Skip to content

Full reversion

Picture of François Christen

François Christen

Chief Economist

The FOMC, many symptoms of economic slowdown and the Treasury trigger a sharp fall in dollar yields.

Original article published in French on agefi.com

A potentially explosive week ended with an implosion of yields, which fell sharply under the influence of an astonishing combination of factors acting in the same direction. Euphoric Wall Street celebrated the bond market’s rally with its best week of the year.

After briefly exceeding 5%, the yield on the 10-year T-Note fell to 4.5% last Friday, following the publication of a weaker-than-expected employment report. October’s 150,000 job creations and rise in the unemployment rate to 3.9% reflect a gradual rebalancing of the labor market. The increase in claims for unemployment benefits (217,000 according to the latest weekly figures) corroborates this observation.

On the other hand, the increase in job vacancies to 9.55 million is fuelling hopes of a “soft landing”, leading to an expansion that is “neither too hot nor too cold” (Goldilocks). Wage indicators support this diagnosis, as do average hourly earnings (up 0.2% in October, 4.1% year-on-year). More reliably, the employment cost index and “unit labor costs” are showing moderate growth, providing comfort to central bankers.

Unsurprisingly, the FOMC left its key interest rate unchanged last week. The statement includes a “hawkish bias”, but Jerome Powell’s words have reinforced the view that the Federal Reserve will not proceed with the threat of a higher rate hike that figured in the projections unveiled in September. By referring to significant progress on the inflation front and a tightening of financial conditions, the Fed boss has bolstered the case of those who believe that the cycle of interest rate hikes is definitively over.

In addition to Jerome Powell’s conciliatory stance, economic indicators played an important role in last week’s decline in yields. The fall in ISM PMIs (46.7 in October after 49 in September for the manufacturing index, 51.8 after 53.6 for services), the deterioration in consumer confidence and the cooling of the labor market mentioned above all point to a sharp slowdown after the surge seen in the third quarter.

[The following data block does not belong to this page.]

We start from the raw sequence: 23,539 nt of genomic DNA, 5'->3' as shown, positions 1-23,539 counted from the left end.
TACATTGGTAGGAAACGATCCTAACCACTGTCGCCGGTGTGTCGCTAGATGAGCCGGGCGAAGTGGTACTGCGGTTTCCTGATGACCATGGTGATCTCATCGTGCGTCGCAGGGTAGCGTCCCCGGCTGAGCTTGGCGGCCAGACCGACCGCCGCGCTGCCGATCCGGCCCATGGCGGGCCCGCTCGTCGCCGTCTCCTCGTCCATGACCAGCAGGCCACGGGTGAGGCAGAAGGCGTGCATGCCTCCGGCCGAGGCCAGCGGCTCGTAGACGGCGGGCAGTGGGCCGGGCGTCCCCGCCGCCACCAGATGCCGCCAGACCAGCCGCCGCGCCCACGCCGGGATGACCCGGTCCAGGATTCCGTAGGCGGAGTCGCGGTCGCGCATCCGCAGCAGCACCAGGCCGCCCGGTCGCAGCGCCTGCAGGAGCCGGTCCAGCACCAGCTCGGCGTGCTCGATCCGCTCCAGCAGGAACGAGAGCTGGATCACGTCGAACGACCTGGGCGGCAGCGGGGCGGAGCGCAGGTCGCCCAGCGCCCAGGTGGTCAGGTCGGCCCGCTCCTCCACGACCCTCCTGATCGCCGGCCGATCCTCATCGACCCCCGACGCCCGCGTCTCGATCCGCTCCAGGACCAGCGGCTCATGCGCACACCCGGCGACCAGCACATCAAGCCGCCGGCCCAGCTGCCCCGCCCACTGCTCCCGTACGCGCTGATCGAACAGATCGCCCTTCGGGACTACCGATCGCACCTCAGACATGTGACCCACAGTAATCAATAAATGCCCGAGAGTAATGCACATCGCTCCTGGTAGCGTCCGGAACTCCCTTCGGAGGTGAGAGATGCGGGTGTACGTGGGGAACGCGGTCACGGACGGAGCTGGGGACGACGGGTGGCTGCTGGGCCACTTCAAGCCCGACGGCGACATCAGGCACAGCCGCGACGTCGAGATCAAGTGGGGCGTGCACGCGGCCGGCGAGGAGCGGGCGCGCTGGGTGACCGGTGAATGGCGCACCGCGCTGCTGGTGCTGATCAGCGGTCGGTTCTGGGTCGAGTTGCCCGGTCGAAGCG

Some believe that the “QRA” – the Quarterly Refunding Announcement by the US Treasury – has played a central role in the decline in yields that took place last week. This point is questionable, but the downward revision of the amounts to be borrowed during the fourth quarter has helped to allay the fears of those who believe that the recent rise in real yields sanctions US fiscal laxism.

In short, the bond rally (i.e., the decline in yields) is well supported by recent fundamental news, but Wall Street’s enthusiasm seems overrated. A soft landing for the US economy is not a foregone conclusion. The risks of recession or stagflation remain. The downturn in long-term yields is such that it is once again preferable to favour bonds with short and intermediate maturities (up to 7 years). On the other hand, the rally in long-term bonds and equities lends itself to opportunistic profit-taking.

Macro

After three misses, the Fed has a problem

Evidence of persistent inflationary pressures in the US is pushing government bond yields higher.
Read More →
Corporate

2023 ANNUAL REPORT

ONE swiss bank SA publishes its 2023 Annual Report.
Read More →
Macro

The monetary hawk, an endangered species

Increasing central bank dovishness pushed US and European government bond yields lower.
Read More →
Macro

“Higher for longer”, the sequel

Recent events are likely to confirm the FOMC's wait-and-see stance, which is not without its dangers.
Read More →
Macro

Will two doves make a summer?

Friendly comments by Jerome Powell and Christine Lagarde foreshadow first interest rate cuts in June.
Read More →
Macro

Wall Street peaks, but the economy falters

Recent, but not yet conclusive, indicators point to a deterioration in the US economy.
Read More →
Macro

The Fed and the ECB are in no hurry

The US central bank's patience is fully justified, but the ECB's wait-and-see attitude is questionable.
Read More →
Macro

Renewed realism and healthy correction

Investors have reassessed the prospects for interest rate cuts amid sticky US “core” inflation.
Read More →
Corporate

H2 and Full-Year 2023 Financial Results

2023 was another successful year for ONE swiss bank SA, brimming with achievements and culminating in healthy financial results.
Read More →
Macro

The Fed’s pivot? Not before May 1st

Powell's comments and the strength of the US economy invite investors to be patient.
Read More →